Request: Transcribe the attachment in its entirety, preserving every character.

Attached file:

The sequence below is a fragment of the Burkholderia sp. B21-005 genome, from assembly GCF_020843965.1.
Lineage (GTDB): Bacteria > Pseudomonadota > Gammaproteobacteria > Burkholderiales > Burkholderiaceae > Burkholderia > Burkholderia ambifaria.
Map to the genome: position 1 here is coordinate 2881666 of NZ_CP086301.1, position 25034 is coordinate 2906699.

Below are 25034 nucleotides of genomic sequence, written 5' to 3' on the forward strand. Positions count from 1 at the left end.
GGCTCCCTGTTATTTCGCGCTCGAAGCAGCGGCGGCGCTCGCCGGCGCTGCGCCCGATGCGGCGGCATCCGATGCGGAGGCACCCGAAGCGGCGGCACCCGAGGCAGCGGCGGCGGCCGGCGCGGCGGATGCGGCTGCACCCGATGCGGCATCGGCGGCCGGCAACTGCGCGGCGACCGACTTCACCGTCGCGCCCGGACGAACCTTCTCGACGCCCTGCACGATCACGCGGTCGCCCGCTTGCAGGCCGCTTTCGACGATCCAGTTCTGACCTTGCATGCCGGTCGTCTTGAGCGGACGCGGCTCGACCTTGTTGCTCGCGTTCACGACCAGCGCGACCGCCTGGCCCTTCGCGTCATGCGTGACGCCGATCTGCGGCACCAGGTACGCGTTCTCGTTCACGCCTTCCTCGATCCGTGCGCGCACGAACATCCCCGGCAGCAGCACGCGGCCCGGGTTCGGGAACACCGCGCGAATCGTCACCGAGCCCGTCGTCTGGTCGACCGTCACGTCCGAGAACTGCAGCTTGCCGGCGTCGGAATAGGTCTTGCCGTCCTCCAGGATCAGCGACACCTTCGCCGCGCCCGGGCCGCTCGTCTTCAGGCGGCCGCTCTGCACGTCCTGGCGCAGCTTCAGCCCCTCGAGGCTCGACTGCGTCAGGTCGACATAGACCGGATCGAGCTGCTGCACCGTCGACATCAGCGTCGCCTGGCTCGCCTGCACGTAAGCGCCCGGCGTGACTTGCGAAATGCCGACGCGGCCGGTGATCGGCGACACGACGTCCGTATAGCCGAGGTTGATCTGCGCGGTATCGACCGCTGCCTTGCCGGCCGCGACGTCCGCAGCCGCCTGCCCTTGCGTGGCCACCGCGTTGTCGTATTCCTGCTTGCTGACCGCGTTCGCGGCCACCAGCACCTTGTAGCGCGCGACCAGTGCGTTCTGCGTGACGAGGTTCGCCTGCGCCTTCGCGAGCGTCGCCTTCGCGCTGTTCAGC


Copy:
The sequence below is a fragment of the Burkholderia sp. B21-005 genome, from assembly GCF_020843965.1.
Lineage (GTDB): Bacteria > Pseudomonadota > Gammaproteobacteria > Burkholderiales > Burkholderiaceae > Burkholderia > Burkholderia ambifaria.
Map to the genome: position 1 here is coordinate 2881666 of NZ_CP086301.1, position 25034 is coordinate 2906699.

Below are 25034 nucleotides of genomic sequence, written 5' to 3' on the forward strand. Positions count from 1 at the left end.
GGCTCCCTGTTATTTCGCGCTCGAAGCAGCGGCGGCGCTCGCCGGCGCTGCGCCCGATGCGGCGGCATCCGATGCGGAGGCACCCGAAGCGGCGGCACCCGAGGCAGCGGCGGCGGCCGGCGCGGCGGATGCGGCTGCACCCGATGCGGCATCGGCGGCCGGCAACTGCGCGGCGACCGACTTCACCGTCGCGCCCGGACGAACCTTCTCGACGCCCTGCACGATCACGCGGTCGCCCGCTTGCAGGCCGCTTTCGACGATCCAGTTCTGACCTTGCATGCCGGTCGTCTTGAGCGGACGCGGCTCGACCTTGTTGCTCGCGTTCACGACCAGCGCGACCGCCTGGCCCTTCGCGTCATGCGTGACGCCGATCTGCGGCACCAGGTACGCGTTCTCGTTCACGCCTTCCTCGATCCGTGCGCGCACGAACATCCCCGGCAGCAGCACGCGGCCCGGGTTCGGGAACACCGCGCGAATCGTCACCGAGCCCGTCGTCTGGTCGACCGTCACGTCCGAGAACTGCAGCTTGCCGGCGTCGGAATAGGTCTTGCCGTCCTCCAGGATCAGCGACACCTTCGCCGCGCCCGGGCCGCTCGTCTTCAGGCGGCCGCTCTGCACGTCCTGGCGCAGCTTCAGCCCCTCGAGGCTCGACTGCGTCAGGTCGACATAGACCGGATCGAGCTGCTGCACCGTCGACATCAGCGTCGCCTGGCTCGCCTGCACGTAAGCGCCCGGCGTGACTTGCGAAATGCCGACGCGGCCGGTGATCGGCGACACGACGTCCGTATAGCCGAGGTTGATCTGCGCGGTATCGACCGCTGCCTTGCCGGCCGCGACGTCCGCAGCCGCCTGCCCTTGCGTGGCCACCGCGTTGTCGTATTCCTGCTTGCTGACCGCGTTCGCGGCCACCAGCACCTTGTAGCGCGCGACCAGTGCGTTCTGCGTGACGAGGTTCGCCTGCGCCTTCGCGAGCGTCGCCTTCGCGCTGTTCAGC